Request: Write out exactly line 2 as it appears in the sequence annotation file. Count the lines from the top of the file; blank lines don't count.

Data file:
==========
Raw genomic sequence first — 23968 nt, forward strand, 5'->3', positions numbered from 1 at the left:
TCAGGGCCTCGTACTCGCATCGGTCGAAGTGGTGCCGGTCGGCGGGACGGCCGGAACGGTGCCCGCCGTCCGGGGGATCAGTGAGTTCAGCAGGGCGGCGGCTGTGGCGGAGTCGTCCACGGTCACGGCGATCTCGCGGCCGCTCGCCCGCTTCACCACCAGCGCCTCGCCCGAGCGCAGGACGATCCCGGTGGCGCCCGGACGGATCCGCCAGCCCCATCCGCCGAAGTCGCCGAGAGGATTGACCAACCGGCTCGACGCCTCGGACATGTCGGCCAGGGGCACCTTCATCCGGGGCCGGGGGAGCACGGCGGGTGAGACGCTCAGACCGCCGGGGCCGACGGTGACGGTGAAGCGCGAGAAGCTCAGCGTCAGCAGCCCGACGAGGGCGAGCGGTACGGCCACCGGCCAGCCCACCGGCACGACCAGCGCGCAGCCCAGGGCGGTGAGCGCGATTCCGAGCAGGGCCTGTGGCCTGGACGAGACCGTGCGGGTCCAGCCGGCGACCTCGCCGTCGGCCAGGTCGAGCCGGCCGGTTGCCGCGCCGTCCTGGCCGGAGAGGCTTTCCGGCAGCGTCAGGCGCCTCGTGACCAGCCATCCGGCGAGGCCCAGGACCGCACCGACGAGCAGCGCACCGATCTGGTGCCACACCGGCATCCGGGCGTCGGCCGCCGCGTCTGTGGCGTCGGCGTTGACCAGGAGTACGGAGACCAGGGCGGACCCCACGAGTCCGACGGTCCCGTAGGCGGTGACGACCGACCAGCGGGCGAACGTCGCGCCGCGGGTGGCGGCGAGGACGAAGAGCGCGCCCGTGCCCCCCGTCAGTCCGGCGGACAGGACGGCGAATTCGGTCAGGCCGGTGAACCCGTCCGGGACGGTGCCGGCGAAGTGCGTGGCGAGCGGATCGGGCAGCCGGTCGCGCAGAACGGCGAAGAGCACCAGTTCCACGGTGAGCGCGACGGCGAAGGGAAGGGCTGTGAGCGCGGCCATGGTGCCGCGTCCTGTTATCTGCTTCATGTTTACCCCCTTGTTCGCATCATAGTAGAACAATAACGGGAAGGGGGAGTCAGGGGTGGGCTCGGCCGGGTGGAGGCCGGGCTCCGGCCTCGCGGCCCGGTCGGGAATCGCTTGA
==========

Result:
TCAGGGCCTCGTACTCGCATCGGTCGAAGTGGTGCCGGTCGGCGGGACGGCCGGAACGGTGCCCGCCGTCCGGGGGATCAGTGAGTTCAGCAGGGCGGCGGCTGTGGCGGAGTCGTCCACGGTCACGGCGATCTCGCGGCCGCTCGCCCGCTTCACCACCAGCGCCTCGCCCGAGCGCAGGACGATCCCGGTGGCGCCCGGACGGATCCGCCAGCCCCATCCGCCGAAGTCGCCGAGAGGATTGACCAACCGGCTCGACGCCTCGGACATGTCGGCCAGGGGCACCTTCATCCGGGGCCGGGGGAGCACGGCGGGTGAGACGCTCAGACCGCCGGGGCCGACGGTGACGGTGAAGCGCGAGAAGCTCAGCGTCAGCAGCCCGACGAGGGCGAGCGGTACGGCCACCGGCCAGCCCACCGGCACGACCAGCGCGCAGCCCAGGGCGGTGAGCGCGATTCCGAGCAGGGCCTGTGGCCTGGACGAGACCGTGCGGGTCCAGCCGGCGACCTCGCCGTCGGCCAGGTCGAGCCGGCCGGTTGCCGCGCCGTCCTGGCCGGAGAGGCTTTCCGGCAGCGTCAGGCGCCTCGTGACCAGCCATCCGGCGAGGCCCAGGACCGCACCGACGAGCAGCGCACCGATCTGGTGCCACACCGGCATCCGGGCGTCGGCCGCCGCGTCTGTGGCGTCGGCGTTGACCAGGAGTACGGAGACCAGGGCGGACCCCACGAGTCCGACGGTCCCGTAGGCGGTGACGACCGACCAGCGGGCGAACGTCGCGCCGCGGGTGGCGGCGAGGACGAAGAGCGCGCCCGTGCCCCCCGTCAGTCCGGCGGACAGGACGGCGAATTCGGTCAGGCCGGTGAACCCGTCCGGGACGGTGCCGGCGAAGTGCGTGGCGAGCGGATCGGGCAGCCGGTCGCGCAGAACGGCGAAGAGCACCAGTTCCACGGTGAGCGCGACGGCGAAGGGAAGGGCTGTGAGCGCGGCCATGGTGCCGCGTCCTGTTATCTGCTTCATGTTTACCCCCTTGTTCGCATCATAGTAGAACAATAACGGGAAGGGGGAGTCAGGGGTGGGCTCGGCCGGGTGGAGGCCGGGCTCCGGCCTCGCGGCCCGGTCGGGAATCGCTTGA